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March 16, 1990 - Image 76

Resource type:
Text
Publication:
The Detroit Jewish News, 1990-03-16

Disclaimer: Computer generated plain text may have errors. Read more about this.

I ENTERTAINMENT

Debt Defying.

Full Circle

Continued from preceding page

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was the greatest thing I ever
studied," Burnstein explains.
"If you read them, you would
love to write them!"
However, after graduating
from U-M, Burnstein, newly
married, traveled to the
University of Wisconsin to
begin law school. On his way
there, he says, "I was already
saying, 'What am I doing?
This is not what I want.' "
During Burnstein's first
legal writing assignment, he
quoted Lady Macbeth to prove
that someone could collect
damages for emotional pain
and suffering. "The teachers
thought it was great stuff,"
Burnstein says. "But for me,
I'm trying to somehow sneak
Shakespeare in there."
Burnstein left Wisconsin
before the end of his first year.
He returned to U-M, where he
earned a master's degree in
English, with the intent of
moving on to the Ph.D. pro-
gram. The question that
plagued him, and the English
Department, was what good is
a Ph.D. in English in the real
world? The answer was not
much. So in 1974, Burnstein
declared his academic career
closed.
"Just making that decision,
finally breaking out of school,
it's like, somehow you're being
rewarded for doing what you
want to do," Burnstein says.
"Everything I tried started to
work!"
Detroit's Jewish Communi-
ty Council had a grant from
the Institute for Jewish Life to
produce a 30-minute
Chanukah story for television.
Burnstein submitted a script
about a young corporate
lawyer ("which shows you
where my mind was," Burns-
tein says) who takes in a
homeless man during
Chanukah. His script was
chosen and the drama was
aired.
"It wasn't a lot of money;'
Burnstein says. "But what the
hell, the first thing you write
is going to be syndicated na-
tionally, and all this publicity
— this is easy. Who would've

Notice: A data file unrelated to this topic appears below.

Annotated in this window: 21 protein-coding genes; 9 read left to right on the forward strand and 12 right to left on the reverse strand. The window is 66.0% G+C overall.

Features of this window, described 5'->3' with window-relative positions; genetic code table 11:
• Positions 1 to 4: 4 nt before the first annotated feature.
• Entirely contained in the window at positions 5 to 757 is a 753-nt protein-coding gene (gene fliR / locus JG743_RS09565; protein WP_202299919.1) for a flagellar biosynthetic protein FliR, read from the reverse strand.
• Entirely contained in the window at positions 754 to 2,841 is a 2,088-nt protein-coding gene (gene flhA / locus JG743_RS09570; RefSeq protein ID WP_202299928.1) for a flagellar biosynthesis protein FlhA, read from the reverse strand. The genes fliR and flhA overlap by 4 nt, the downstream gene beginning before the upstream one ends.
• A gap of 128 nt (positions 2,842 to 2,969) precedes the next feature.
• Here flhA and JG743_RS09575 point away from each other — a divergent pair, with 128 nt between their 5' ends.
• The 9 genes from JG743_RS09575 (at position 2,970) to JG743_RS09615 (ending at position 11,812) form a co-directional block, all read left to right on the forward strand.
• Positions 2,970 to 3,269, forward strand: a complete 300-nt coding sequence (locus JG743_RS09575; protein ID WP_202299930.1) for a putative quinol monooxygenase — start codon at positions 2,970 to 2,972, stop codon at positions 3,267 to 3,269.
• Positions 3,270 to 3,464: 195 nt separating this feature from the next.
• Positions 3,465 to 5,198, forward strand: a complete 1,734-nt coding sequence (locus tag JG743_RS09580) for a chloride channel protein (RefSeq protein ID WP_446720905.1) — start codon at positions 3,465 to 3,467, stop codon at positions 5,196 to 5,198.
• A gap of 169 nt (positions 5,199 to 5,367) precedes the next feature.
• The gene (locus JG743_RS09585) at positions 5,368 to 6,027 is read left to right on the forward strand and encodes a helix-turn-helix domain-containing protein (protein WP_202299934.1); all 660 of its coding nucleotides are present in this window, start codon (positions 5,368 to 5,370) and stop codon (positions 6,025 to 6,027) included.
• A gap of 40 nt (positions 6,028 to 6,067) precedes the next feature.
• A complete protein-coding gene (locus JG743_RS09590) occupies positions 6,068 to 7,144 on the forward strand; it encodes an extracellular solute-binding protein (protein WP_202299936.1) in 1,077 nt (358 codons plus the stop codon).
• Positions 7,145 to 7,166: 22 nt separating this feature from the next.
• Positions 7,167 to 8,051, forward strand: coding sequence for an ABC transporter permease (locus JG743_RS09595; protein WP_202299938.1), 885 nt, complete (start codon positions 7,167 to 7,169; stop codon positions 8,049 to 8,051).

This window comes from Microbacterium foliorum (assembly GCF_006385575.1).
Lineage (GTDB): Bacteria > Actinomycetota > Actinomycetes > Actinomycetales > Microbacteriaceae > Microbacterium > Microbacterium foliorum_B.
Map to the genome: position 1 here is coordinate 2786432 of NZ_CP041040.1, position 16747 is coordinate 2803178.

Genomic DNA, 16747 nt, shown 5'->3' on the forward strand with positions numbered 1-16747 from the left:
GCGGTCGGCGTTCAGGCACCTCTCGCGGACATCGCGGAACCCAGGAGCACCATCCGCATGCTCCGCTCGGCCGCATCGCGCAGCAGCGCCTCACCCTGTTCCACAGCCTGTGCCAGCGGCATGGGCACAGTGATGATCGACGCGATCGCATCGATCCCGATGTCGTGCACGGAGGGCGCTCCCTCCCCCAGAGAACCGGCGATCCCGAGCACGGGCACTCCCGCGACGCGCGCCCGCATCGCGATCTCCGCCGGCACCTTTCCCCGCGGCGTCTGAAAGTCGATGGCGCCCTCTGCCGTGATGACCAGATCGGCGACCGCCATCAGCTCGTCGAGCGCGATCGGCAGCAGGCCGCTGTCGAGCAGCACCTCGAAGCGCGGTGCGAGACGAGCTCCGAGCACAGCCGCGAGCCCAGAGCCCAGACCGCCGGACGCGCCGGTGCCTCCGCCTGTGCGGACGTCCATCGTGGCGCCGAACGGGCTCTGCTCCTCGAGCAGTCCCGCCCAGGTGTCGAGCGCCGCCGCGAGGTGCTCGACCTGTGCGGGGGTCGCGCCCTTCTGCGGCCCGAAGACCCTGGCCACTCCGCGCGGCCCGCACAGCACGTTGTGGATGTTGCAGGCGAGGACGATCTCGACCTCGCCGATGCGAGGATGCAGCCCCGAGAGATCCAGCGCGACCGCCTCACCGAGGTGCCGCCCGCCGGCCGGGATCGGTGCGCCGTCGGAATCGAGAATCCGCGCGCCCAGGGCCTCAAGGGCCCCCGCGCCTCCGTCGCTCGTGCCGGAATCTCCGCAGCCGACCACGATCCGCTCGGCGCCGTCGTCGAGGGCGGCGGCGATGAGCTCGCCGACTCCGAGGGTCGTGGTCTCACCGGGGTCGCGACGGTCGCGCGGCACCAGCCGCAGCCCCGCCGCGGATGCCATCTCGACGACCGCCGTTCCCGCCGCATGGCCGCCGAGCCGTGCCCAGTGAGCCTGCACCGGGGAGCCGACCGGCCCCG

thought it would be this easy."
But Burnstein soon found
out that writing drama profes-
sionally was not that easy.
He supported himself with
various freelance writing pro-
jects for several years, in-
cluding advertising and
magazine writing. But he was
a dramatist at heart. "Every-
time I'd do an article, I'd see
a screenplay," he says.
Meanwhile, Burnstein found
a job with North-
wood Institute, teaching
Shakespeare at Selfridge. "I
always wanted to teach
Shakespeare to somebody
whom you didn't think you
could teach Shakespeare to!'

The classes have since been
opened to the public and are
no longer offered exclusively
to the air base's personnel.
Burnstein also teaches on-site
at a Ford plant.
When Burnstein decided to
tackle Hollywood, he went
through his cousin, who is Ed
Asner's lawyer. Burnstein
wrote a script for the "Mary
Tyler Moore Show" and sent
it to Asner.
"Ed liked it," says Burns-
tein. However, "my timing's
impeccable. It was the last
season of the show!'
Burnstein wrote another
script for Asner's next show,
"Lou Grant." Again Asner lik-
ed it. But another Hollywood
trap thwarted Burnstein's
hopes: the show had a contract
with union writers and ac-
cepted no outside scripts.
Burnstein then tried to
write a TV movie for Asner.
Although the script was never
bought, it did earn Burnstein
his first agent. Then the agent

When Burnstein
decided to tackle
Hollywood, he
went through his
cousin, who is Ed
Asner's lawyer.

took a job with a production
company. It took Burnstein a
year to land another.
"Now I realize the truth
about Hollywood," Burnstein
says. "The hardest thing is
getting an agent."
The original "Learn to Fall"
script, written as a TV movie,
earned Burnstein his second
agent. The script was soon op-
tioned by the Raystar Com-
pany, which made a deal with
CBS to air it. Timothy Hutton
agreed to play the lead.
Negotiations with Hutton
lagged, and when he was
finally offered the money he
had originally asked for, Hut-
ton, through his new agent,
announced that he no longer
did TV work. Without Hutton,
CBS would not close its deal.
"Learn to Fall," fell.
a
got
"Everybody's
Hollywood story like that,"
Burnstein says. "But when it
happens to you, you don't
know what the hell hit you."
Burnstein began rewriting
the script as a play. "Learn to
Fall' is based on a childhood
friend of Burnstein's — the
now-famous Buffo the Clown
— who dropped out of school to
attend clown college. It was
recently optioned again and
may yet become a TV movie.
Burnstein met another
Detroit-based writer, Kurt
Luedtke, before the first
"Learn to Fall' TV deal
collapsed.

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